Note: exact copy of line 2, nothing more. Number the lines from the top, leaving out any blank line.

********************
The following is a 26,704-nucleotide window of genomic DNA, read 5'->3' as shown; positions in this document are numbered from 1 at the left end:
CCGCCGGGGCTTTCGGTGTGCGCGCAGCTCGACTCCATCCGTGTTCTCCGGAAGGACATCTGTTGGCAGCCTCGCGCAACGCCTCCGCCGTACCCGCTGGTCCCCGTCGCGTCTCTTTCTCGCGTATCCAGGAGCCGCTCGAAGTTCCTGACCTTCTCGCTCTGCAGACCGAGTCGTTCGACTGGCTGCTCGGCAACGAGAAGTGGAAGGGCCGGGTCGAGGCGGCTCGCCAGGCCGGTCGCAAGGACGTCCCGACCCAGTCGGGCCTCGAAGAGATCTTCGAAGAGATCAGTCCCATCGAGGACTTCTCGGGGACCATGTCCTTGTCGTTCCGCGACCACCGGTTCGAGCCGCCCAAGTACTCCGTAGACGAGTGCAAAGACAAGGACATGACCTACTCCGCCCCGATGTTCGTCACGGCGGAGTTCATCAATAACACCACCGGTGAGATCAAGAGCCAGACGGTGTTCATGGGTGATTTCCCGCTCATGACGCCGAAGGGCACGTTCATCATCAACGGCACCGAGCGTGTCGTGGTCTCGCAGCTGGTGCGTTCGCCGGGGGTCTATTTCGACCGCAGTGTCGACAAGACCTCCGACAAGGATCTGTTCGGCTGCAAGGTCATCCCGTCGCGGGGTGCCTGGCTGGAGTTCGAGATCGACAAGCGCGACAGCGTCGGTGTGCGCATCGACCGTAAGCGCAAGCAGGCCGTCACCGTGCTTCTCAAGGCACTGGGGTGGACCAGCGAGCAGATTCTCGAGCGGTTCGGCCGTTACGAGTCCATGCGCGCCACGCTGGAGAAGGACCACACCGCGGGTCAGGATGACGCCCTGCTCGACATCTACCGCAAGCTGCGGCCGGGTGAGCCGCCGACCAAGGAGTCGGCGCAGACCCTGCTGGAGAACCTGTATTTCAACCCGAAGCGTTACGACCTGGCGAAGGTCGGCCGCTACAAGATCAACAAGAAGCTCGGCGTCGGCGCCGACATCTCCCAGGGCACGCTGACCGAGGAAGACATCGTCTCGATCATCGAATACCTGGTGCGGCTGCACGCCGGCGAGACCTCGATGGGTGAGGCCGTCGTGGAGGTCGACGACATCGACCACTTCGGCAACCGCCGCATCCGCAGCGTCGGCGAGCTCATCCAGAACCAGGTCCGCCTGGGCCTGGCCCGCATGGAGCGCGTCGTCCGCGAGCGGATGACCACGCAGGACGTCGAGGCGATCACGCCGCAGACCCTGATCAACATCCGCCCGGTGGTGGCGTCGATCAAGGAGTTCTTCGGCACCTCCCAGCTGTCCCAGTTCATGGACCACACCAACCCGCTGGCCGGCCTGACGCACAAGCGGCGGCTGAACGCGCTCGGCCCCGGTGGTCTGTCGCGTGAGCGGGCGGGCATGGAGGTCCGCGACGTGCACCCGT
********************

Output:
CCGCCGGGGCTTTCGGTGTGCGCGCAGCTCGACTCCATCCGTGTTCTCCGGAAGGACATCTGTTGGCAGCCTCGCGCAACGCCTCCGCCGTACCCGCTGGTCCCCGTCGCGTCTCTTTCTCGCGTATCCAGGAGCCGCTCGAAGTTCCTGACCTTCTCGCTCTGCAGACCGAGTCGTTCGACTGGCTGCTCGGCAACGAGAAGTGGAAGGGCCGGGTCGAGGCGGCTCGCCAGGCCGGTCGCAAGGACGTCCCGACCCAGTCGGGCCTCGAAGAGATCTTCGAAGAGATCAGTCCCATCGAGGACTTCTCGGGGACCATGTCCTTGTCGTTCCGCGACCACCGGTTCGAGCCGCCCAAGTACTCCGTAGACGAGTGCAAAGACAAGGACATGACCTACTCCGCCCCGATGTTCGTCACGGCGGAGTTCATCAATAACACCACCGGTGAGATCAAGAGCCAGACGGTGTTCATGGGTGATTTCCCGCTCATGACGCCGAAGGGCACGTTCATCATCAACGGCACCGAGCGTGTCGTGGTCTCGCAGCTGGTGCGTTCGCCGGGGGTCTATTTCGACCGCAGTGTCGACAAGACCTCCGACAAGGATCTGTTCGGCTGCAAGGTCATCCCGTCGCGGGGTGCCTGGCTGGAGTTCGAGATCGACAAGCGCGACAGCGTCGGTGTGCGCATCGACCGTAAGCGCAAGCAGGCCGTCACCGTGCTTCTCAAGGCACTGGGGTGGACCAGCGAGCAGATTCTCGAGCGGTTCGGCCGTTACGAGTCCATGCGCGCCACGCTGGAGAAGGACCACACCGCGGGTCAGGATGACGCCCTGCTCGACATCTACCGCAAGCTGCGGCCGGGTGAGCCGCCGACCAAGGAGTCGGCGCAGACCCTGCTGGAGAACCTGTATTTCAACCCGAAGCGTTACGACCTGGCGAAGGTCGGCCGCTACAAGATCAACAAGAAGCTCGGCGTCGGCGCCGACATCTCCCAGGGCACGCTGACCGAGGAAGACATCGTCTCGATCATCGAATACCTGGTGCGGCTGCACGCCGGCGAGACCTCGATGGGTGAGGCCGTCGTGGAGGTCGACGACATCGACCACTTCGGCAACCGCCGCATCCGCAGCGTCGGCGAGCTCATCCAGAACCAGGTCCGCCTGGGCCTGGCCCGCATGGAGCGCGTCGTCCGCGAGCGGATGACCACGCAGGACGTCGAGGCGATCACGCCGCAGACCCTGATCAACATCCGCCCGGTGGTGGCGTCGATCAAGGAGTTCTTCGGCACCTCCCAGCTGTCCCAGTTCATGGACCACACCAACCCGCTGGCCGGCCTGACGCACAAGCGGCGGCTGAACGCGCTCGGCCCCGGTGGTCTGTCGCGTGAGCGGGCGGGCATGGAGGTCCGCGACGTGCACCCGT